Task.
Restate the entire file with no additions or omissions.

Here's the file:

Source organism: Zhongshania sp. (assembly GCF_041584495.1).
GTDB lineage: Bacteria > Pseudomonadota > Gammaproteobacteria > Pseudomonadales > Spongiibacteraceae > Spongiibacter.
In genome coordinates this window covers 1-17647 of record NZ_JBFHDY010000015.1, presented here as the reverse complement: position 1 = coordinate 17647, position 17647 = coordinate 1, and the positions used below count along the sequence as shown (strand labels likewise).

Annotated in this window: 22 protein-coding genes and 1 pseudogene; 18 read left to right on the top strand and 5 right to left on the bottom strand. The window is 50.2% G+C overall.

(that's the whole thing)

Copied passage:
Source organism: Zhongshania sp. (assembly GCF_041584495.1).
GTDB lineage: Bacteria > Pseudomonadota > Gammaproteobacteria > Pseudomonadales > Spongiibacteraceae > Spongiibacter.
In genome coordinates this window covers 1-17647 of record NZ_JBFHDY010000015.1, presented here as the reverse complement: position 1 = coordinate 17647, position 17647 = coordinate 1, and the positions used below count along the sequence as shown (strand labels likewise).

Annotated in this window: 22 protein-coding genes and 1 pseudogene; 18 read left to right on the top strand and 5 right to left on the bottom strand. The window is 50.2% G+C overall.